I know, I know.. you can touch it and tell what temperature it is.
Well, you are my hero but I can't do that accurately enough for my own satisfaction and clear juice does not necessarily mean the chicken has reached a safe temperature.
Use a thermometer and just be on the safe side.
I use the super-fast Thermapen as the final temperature check for things like chicken.
Another great tool is the ThermoPop digital pocket thermometer which reads in 3-4 seconds.
I used the food probe on the Flame Boss temperature controller to monitor an average sized chicken wing, then checked several of the other pieces with my Thermapen once the temperature was reading 165°F.
Using this method, I was able to ensure that all of the chicken was between 165 and 170°F.
My barbecue sauce recipe is great just like it is but it is also a great base for adding other things to.
In this smoked chicken wing recipe, I decided to add a touch of honey and some beer to take it to another level.
To purchase the barbecue sauce recipe with the rub recipe, go HERE.
Once you have the recipe in hand, make up a batch of sauce, let it cool just a little then combine the following:
- 1 cup of Jeff's barbecue sauce
- 2 TBS of honey
- ½ cup of beer
Add the honey and the beer to the barbecue sauce and stir well to combine.
I recommend you “test” a couple or 5 before you take them into the house since after that, they'll be gone like a freight train before you even know what happened!
- These smoked chicken wings will not be as crispy as fried wings. They should have decent bite through and if you embrace the quality of chicken skin that's been smoked and coated with a little rub and/or sauce, you might find that while it's different, it's also very, very good ;-)
- You do not have to marinate these overnight but I do highly recommend it. It allows the rub to turn into a paste which wicks up under the skin of the chicken and really gets some good flavor into the outer surface of the meat. You can taste the difference in my opinion.
- I like the full size chicken wings however, if you want the smaller drumettes and wingettes (or whatever they call them), just separate the wings at the elbows before you season them.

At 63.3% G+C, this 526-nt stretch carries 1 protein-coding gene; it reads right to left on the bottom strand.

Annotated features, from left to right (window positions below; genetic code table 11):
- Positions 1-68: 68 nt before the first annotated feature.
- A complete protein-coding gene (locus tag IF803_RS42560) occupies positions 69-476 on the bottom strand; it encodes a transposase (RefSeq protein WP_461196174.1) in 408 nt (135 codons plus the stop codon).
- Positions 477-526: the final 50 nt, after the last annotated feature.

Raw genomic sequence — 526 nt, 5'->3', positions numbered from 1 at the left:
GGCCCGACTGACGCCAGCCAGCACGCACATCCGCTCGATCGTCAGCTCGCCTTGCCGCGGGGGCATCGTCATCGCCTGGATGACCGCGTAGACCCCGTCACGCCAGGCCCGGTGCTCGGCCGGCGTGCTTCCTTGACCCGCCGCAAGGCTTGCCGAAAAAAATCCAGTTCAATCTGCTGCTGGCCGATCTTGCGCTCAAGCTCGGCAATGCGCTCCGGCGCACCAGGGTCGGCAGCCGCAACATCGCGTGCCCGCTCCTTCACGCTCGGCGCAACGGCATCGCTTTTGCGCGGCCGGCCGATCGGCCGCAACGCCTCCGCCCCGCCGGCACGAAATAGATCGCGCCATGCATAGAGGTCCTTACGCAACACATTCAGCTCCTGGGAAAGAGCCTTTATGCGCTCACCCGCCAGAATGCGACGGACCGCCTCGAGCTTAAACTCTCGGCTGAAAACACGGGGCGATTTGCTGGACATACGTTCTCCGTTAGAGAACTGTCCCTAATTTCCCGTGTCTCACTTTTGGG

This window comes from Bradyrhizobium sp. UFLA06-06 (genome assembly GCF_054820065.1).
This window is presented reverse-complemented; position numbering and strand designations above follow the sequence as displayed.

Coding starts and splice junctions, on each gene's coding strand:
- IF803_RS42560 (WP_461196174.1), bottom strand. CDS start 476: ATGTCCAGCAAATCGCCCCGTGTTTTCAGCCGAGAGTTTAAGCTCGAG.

- If you must know, I used Shiner Bock beer in the honey and beer barbecue sauce and it is my usual go-to beer for most of my cooking.
Pecan Smoked Chicken Wings
Season up the Chicken Wings
- Rinse the chicken wings under cold water then pat them dry with a paper towel
- Put the raw chicken wings into a large ziptop bag and pour in about ¼ cup of olive oil.
- Add about ½ cup of Jeff's original rub (per 3 lbs of chicken wings) to the bag.
- Close the bag and shake, rattle, and roll the bag to allow the rub to coat all of the chicken.
Marinate Chicken Wings Overnight
- Place the bag of wings into a pan of some sort to ensure that they do not leak and then into the fridge to keep them cold.
- Allow them to marinate in the fridge overnight or for 6-8 hours for best results.
- The next morning or when you are ready to smoke the chicken wings, remove the bag of wings from the fridge and pour them into a pan so you can easily place them onto the smoker.
Smoking the Chicken Wings
- Set up your smoker for cooking at 225 °F with pecan wood if possible (it’s awesome on these smoked chicken wings!).
- Smoke the wings with indirect heat and leave the water pan dry to give the skin a better texture with less humidity.
- Use pecan wood if you have it and maintain 225 -230 °F for about 1.5 to 2 hours.
- About 30 minutes before the wings are done cooking, brush the honey and beer barbecue sauce (recipe below) onto the tops of the chicken wings.
- Let them cook for another 10 minutes then flip them over and repeat on the other side.
- Cook the chicken until it measures 165°F as measured by a tested digital probe meat thermometer.
Making the Beer and Honey Barbecue Sauce
- Combine 1 cup of Jeff's barbecue sauce, 2 TBS of honey and ½ cup of beer until it is well mixed.